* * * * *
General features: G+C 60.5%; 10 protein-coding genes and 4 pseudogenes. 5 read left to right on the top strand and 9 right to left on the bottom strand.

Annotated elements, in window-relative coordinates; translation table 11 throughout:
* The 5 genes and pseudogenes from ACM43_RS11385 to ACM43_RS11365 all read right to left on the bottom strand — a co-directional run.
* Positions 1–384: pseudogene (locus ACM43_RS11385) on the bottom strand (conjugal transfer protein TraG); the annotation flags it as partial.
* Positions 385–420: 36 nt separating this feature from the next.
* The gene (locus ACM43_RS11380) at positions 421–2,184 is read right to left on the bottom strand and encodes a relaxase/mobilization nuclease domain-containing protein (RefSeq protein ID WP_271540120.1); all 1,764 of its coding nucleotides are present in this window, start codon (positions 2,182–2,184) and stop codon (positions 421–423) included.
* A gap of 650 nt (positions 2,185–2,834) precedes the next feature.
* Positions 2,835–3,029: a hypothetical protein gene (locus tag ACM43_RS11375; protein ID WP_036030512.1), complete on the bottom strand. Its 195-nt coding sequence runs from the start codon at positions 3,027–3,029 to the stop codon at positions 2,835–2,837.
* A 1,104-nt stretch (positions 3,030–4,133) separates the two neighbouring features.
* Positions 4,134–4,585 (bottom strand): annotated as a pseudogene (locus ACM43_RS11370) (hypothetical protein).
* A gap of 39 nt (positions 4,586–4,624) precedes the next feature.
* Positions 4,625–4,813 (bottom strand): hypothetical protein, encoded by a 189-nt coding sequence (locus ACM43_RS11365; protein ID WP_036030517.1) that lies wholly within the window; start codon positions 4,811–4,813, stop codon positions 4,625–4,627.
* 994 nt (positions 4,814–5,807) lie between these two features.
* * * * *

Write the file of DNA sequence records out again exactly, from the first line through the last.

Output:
General features: G+C 60.5%; 10 protein-coding genes and 4 pseudogenes. 5 read left to right on the top strand and 9 right to left on the bottom strand.

Annotated elements, in window-relative coordinates; translation table 11 throughout:
* The 5 genes and pseudogenes from ACM43_RS11385 to ACM43_RS11365 all read right to left on the bottom strand — a co-directional run.
* Positions 1–384: pseudogene (locus ACM43_RS11385) on the bottom strand (conjugal transfer protein TraG); the annotation flags it as partial.
* Positions 385–420: 36 nt separating this feature from the next.
* The gene (locus ACM43_RS11380) at positions 421–2,184 is read right to left on the bottom strand and encodes a relaxase/mobilization nuclease domain-containing protein (RefSeq protein ID WP_271540120.1); all 1,764 of its coding nucleotides are present in this window, start codon (positions 2,182–2,184) and stop codon (positions 421–423) included.
* A gap of 650 nt (positions 2,185–2,834) precedes the next feature.
* Positions 2,835–3,029: a hypothetical protein gene (locus tag ACM43_RS11375; protein ID WP_036030512.1), complete on the bottom strand. Its 195-nt coding sequence runs from the start codon at positions 3,027–3,029 to the stop codon at positions 2,835–2,837.
* A 1,104-nt stretch (positions 3,030–4,133) separates the two neighbouring features.
* Positions 4,134–4,585 (bottom strand): annotated as a pseudogene (locus ACM43_RS11370) (hypothetical protein).
* A gap of 39 nt (positions 4,586–4,624) precedes the next feature.
* Positions 4,625–4,813 (bottom strand): hypothetical protein, encoded by a 189-nt coding sequence (locus ACM43_RS11365; protein ID WP_036030517.1) that lies wholly within the window; start codon positions 4,811–4,813, stop codon positions 4,625–4,627.
* 994 nt (positions 4,814–5,807) lie between these two features.